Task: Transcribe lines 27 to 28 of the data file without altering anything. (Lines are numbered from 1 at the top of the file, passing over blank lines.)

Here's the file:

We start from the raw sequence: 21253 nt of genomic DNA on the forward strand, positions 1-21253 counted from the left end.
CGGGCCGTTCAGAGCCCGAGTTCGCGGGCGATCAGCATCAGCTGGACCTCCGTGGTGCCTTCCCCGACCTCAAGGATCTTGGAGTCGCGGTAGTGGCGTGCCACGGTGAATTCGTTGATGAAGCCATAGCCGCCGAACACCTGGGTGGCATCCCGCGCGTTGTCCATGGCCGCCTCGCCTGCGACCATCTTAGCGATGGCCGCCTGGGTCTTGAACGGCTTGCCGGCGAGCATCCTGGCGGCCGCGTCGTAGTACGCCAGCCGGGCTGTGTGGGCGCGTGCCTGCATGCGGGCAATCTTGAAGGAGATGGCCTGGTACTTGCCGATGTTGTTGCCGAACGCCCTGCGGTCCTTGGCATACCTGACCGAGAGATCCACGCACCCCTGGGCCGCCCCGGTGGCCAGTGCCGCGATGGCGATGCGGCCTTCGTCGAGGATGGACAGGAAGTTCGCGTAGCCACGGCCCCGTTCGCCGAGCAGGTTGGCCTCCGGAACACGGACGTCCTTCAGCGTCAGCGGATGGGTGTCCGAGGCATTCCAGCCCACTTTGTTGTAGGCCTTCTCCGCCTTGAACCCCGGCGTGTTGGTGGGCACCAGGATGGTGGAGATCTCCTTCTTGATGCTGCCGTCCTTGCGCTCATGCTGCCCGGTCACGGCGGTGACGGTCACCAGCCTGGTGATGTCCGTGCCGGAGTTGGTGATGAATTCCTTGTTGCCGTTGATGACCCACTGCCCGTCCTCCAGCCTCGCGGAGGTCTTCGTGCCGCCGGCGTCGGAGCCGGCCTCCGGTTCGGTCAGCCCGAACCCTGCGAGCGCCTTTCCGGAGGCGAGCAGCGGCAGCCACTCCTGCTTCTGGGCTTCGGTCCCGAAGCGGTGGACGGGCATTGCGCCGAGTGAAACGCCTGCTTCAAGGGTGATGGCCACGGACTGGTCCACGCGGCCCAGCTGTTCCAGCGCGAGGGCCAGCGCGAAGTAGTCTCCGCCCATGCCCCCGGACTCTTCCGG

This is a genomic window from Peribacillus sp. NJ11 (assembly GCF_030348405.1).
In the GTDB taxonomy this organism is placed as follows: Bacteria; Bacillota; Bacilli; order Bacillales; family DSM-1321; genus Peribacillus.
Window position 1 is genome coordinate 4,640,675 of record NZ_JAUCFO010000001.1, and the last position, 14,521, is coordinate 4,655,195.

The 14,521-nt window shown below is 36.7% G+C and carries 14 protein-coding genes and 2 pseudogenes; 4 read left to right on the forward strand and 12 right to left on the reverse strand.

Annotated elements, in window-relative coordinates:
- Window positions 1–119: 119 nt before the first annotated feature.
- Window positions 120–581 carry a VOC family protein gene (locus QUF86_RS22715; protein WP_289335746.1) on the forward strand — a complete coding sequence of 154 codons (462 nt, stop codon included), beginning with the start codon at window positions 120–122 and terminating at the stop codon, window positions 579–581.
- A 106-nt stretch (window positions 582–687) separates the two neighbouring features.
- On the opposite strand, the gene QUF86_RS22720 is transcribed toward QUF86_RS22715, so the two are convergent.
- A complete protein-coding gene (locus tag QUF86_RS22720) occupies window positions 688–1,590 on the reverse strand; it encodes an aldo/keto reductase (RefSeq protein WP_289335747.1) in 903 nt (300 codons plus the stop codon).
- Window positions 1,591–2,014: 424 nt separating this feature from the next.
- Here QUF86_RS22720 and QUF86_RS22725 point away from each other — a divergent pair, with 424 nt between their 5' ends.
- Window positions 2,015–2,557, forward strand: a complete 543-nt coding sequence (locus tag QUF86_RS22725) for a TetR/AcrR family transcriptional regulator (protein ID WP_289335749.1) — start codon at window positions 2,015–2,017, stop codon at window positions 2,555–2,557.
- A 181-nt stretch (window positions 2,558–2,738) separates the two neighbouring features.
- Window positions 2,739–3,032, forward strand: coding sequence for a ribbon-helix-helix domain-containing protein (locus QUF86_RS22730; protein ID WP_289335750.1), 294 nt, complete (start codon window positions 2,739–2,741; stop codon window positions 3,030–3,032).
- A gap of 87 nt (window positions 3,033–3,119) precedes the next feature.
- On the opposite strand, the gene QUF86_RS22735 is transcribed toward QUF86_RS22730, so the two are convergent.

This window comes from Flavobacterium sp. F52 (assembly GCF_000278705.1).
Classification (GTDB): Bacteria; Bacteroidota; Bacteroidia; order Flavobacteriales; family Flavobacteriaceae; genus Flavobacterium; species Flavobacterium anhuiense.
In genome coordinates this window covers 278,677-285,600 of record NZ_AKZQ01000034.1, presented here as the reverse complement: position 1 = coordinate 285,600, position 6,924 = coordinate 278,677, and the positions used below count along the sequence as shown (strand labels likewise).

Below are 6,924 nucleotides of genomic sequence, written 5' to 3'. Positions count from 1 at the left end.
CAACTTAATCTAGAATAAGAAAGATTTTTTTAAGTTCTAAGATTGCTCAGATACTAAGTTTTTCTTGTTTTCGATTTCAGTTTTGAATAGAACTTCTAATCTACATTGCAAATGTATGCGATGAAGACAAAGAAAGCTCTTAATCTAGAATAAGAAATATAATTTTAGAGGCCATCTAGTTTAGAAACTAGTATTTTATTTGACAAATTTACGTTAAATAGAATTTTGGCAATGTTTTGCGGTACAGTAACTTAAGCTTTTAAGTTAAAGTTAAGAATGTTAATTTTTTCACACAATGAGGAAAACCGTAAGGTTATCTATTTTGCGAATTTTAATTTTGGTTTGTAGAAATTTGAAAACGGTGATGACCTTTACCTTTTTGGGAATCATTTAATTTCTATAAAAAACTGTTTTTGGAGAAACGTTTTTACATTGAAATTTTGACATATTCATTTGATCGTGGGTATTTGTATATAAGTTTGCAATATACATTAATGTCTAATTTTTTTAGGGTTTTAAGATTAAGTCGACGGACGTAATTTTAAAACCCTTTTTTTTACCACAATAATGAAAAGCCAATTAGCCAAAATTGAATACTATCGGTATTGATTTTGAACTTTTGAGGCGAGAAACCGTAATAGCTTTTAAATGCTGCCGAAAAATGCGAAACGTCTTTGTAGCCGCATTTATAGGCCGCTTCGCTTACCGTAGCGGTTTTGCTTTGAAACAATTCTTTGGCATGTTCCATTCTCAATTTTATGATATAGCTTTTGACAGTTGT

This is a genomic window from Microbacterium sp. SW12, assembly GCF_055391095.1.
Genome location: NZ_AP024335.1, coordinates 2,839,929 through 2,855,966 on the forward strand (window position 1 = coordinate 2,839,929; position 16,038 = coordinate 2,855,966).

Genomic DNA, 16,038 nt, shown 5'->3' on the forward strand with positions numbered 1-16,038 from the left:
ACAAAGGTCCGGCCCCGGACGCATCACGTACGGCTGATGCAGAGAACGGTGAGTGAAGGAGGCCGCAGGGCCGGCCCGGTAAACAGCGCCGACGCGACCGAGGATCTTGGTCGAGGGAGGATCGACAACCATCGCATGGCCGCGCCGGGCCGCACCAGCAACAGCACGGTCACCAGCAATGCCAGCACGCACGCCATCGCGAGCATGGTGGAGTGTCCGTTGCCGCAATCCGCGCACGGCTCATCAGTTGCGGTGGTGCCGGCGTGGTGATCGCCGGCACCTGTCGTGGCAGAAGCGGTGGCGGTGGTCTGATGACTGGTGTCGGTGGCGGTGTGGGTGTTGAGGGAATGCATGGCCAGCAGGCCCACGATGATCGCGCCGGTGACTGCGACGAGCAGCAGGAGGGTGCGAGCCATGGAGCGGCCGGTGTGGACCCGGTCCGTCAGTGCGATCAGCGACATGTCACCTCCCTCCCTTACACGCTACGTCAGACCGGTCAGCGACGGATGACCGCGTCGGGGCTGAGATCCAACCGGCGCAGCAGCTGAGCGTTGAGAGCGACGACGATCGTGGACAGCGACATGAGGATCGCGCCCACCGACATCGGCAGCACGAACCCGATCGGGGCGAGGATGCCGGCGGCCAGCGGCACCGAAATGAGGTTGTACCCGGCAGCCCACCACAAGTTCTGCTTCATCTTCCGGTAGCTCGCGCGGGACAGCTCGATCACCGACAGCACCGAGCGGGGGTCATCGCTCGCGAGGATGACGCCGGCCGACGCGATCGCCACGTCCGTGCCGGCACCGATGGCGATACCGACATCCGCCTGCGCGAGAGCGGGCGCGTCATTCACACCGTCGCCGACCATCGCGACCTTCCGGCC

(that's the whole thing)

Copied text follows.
Genomic DNA, 16,038 nt, shown 5'->3' on the forward strand with positions numbered 1-16,038 from the left:
ACAAAGGTCCGGCCCCGGACGCATCACGTACGGCTGATGCAGAGAACGGTGAGTGAAGGAGGCCGCAGGGCCGGCCCGGTAAACAGCGCCGACGCGACCGAGGATCTTGGTCGAGGGAGGATCGACAACCATCGCATGGCCGCGCCGGGCCGCACCAGCAACAGCACGGTCACCAGCAATGCCAGCACGCACGCCATCGCGAGCATGGTGGAGTGTCCGTTGCCGCAATCCGCGCACGGCTCATCAGTTGCGGTGGTGCCGGCGTGGTGATCGCCGGCACCTGTCGTGGCAGAAGCGGTGGCGGTGGTCTGATGACTGGTGTCGGTGGCGGTGTGGGTGTTGAGGGAATGCATGGCCAGCAGGCCCACGATGATCGCGCCGGTGACTGCGACGAGCAGCAGGAGGGTGCGAGCCATGGAGCGGCCGGTGTGGACCCGGTCCGTCAGTGCGATCAGCGACATGTCACCTCCCTCCCTTACACGCTACGTCAGACCGGTCAGCGACGGATGACCGCGTCGGGGCTGAGATCCAACCGGCGCAGCAGCTGAGCGTTGAGAGCGACGACGATCGTGGACAGCGACATGAGGATCGCGCCCACCGACATCGGCAGCACGAACCCGATCGGGGCGAGGATGCCGGCGGCCAGCGGCACCGAAATGAGGTTGTACCCGGCAGCCCACCACAAGTTCTGCTTCATCTTCCGGTAGCTCGCGCGGGACAGCTCGATCACCGACAGCACCGAGCGGGGGTCATCGCTCGCGAGGATGACGCCGGCCGACGCGATCGCCACGTCCGTGCCGGCACCGATGGCGATACCGACATCCGCCTGCGCGAGAGCGGGCGCGTCATTCACACCGTCGCCGACCATCGCGACCTTCCGGCC